• Using the UpdateValueStrategy.create method to create update strategies with a converter avoids the need to specify type arguments:
    dataBindingContext.bindValue(ageTarget, ageModel,
        UpdateValueStrategy.create(converter), null);
  • It is often easier to work out the types when sub-expressions are assigned to variables:
    UpdateValueStrategy<String, Integer> toModel = new UpdateValueStrategy><();
    dataBindingContext.bindValue(target, model, toModel, null);
  • New methods for creating typed versions of property objects have been added in some places:
    // Returns a IViewerValuePropert<Viewer, ModelObject>
  • Upgrading to Java 10 lets you use the var keyword, which avoids much of the verbosity of using property objects with type parameters:
    var text = WidgetProperties.text();

Note about typed property factory classes: To avoid causing compile errors for clients new versions of property factory classes that return typed property objects have been created. This applies for the following classes: WidgetProperties, ViewerProperties, BeanProperties and PojoProperties.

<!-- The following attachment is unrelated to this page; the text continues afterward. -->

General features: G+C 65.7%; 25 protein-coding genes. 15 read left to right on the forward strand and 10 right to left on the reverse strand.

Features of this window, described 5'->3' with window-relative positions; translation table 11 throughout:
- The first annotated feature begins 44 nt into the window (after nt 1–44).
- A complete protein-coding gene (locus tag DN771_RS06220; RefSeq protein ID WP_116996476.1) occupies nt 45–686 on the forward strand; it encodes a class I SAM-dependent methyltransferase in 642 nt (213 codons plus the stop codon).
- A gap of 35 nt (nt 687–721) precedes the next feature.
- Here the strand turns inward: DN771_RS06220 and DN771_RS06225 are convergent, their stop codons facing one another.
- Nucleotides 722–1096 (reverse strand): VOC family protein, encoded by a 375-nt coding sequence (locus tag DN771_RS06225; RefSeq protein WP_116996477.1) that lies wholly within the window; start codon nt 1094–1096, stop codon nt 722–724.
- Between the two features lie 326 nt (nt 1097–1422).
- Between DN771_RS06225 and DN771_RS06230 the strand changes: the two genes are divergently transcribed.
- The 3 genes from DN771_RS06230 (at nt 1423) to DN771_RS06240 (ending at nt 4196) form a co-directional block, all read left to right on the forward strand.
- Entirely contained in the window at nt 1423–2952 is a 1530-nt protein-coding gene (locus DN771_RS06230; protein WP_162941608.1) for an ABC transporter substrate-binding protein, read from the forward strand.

To start using these classes simply replace the import of the untyped factory classes by an import of the typed version.

Note about EMF Databinding: EMF Databinding has not been updated with type parameters. That can make it awkward to use EMF Databinding together with the generified databinding APIs. A good strategy for working around that is to create factory methods for EMF properties with generic types as their return values:

public static IValueProperty<ModelEObject, String> name(EditingDomain editingDomain) {
    return EMFEditProperties.value(editingDomain, ModelPackage.Literals.MODEL_EOBJECT__NAME);
Tooltip support for CommonViewers It is now possible to provide tooltips to CommonViewer via ILabelProvider.

To do this, two steps are necessary:

  1. Enable tooltip support for the respective viewer by setting the option org.eclipse.ui.navigator.enableTooltipSupport to true in the extension declaration, as in
    <extension point="org.eclipse.ui.navigator.viewer">
      <viewer id="org.eclipse.ui.example.cnf.viewer">
        <!-- ... -->
            value="true" />
  2. Contribute an ILabelProvider which also implements org.eclipse.jface.viewers.IToolTipProvider. The tooltip text can be provided by the method getToolTipText(Object element) following the same rules as getText(Object element). I.e., the non-null, non-empty string obtained from the highest-ranked label provider is used as the tooltip.